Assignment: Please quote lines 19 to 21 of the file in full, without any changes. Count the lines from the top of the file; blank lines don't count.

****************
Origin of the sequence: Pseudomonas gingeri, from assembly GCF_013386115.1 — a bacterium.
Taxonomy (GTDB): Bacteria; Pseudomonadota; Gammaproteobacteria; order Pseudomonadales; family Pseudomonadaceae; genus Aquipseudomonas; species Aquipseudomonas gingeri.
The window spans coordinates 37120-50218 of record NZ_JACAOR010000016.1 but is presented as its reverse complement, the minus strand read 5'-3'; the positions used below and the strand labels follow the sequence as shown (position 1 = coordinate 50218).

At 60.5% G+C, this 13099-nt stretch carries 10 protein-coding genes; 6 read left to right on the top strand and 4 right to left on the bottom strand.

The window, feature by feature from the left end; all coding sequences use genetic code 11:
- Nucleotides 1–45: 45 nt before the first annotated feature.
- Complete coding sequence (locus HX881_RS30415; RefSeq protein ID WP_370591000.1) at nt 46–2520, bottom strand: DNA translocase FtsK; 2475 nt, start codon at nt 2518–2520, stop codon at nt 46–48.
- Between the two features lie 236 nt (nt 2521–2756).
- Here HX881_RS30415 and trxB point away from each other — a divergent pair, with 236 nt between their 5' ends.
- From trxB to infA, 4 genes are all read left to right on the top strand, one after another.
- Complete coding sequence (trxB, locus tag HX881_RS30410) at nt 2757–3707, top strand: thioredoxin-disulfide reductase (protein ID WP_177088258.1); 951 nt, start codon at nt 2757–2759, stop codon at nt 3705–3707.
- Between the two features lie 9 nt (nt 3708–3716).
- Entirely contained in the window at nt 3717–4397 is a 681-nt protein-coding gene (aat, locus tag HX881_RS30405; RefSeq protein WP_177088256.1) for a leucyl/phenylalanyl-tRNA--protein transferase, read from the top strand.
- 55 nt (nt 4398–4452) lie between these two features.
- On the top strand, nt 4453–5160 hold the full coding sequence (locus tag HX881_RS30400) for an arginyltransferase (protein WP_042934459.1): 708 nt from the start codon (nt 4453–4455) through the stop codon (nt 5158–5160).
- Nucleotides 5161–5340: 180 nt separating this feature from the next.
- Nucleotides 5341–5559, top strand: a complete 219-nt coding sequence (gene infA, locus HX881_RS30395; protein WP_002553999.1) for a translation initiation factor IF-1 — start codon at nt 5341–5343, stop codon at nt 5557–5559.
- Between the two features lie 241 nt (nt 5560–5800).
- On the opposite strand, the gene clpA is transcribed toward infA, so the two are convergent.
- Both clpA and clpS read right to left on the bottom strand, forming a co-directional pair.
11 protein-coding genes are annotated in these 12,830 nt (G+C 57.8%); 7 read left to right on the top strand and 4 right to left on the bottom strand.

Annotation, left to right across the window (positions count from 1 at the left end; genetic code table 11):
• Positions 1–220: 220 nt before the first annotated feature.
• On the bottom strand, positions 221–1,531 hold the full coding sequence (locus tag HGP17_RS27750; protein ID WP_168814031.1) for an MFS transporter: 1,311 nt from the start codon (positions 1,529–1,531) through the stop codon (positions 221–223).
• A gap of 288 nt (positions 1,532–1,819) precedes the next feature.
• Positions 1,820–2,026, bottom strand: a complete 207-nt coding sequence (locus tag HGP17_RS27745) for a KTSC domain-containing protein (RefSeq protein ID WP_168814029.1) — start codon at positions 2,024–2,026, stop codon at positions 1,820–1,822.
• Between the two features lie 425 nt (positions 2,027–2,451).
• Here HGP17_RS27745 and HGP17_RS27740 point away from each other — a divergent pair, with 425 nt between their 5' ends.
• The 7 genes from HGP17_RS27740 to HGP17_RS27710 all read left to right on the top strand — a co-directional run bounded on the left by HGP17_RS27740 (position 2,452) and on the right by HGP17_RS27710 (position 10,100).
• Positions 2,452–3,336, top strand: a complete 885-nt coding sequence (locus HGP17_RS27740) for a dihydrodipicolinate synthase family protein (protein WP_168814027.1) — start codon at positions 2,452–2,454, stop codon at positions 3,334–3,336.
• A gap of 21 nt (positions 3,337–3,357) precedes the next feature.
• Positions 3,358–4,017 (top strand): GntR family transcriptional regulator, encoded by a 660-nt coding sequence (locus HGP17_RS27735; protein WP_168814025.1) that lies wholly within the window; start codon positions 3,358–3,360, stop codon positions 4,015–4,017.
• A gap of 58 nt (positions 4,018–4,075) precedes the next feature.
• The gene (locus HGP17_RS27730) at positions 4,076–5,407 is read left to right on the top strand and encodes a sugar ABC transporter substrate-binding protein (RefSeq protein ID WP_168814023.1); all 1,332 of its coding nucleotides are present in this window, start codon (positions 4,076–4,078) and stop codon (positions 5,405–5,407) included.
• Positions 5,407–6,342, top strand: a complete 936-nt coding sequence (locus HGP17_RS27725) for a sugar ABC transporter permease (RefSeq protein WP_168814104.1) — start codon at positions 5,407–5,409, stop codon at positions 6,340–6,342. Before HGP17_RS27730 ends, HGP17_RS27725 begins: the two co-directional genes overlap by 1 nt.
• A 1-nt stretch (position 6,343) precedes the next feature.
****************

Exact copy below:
- On the opposite strand, the gene clpA is transcribed toward infA, so the two are convergent.
- Both clpA and clpS read right to left on the bottom strand, forming a co-directional pair.
11 protein-coding genes are annotated in these 12,830 nt (G+C 57.8%); 7 read left to right on the top strand and 4 right to left on the bottom strand.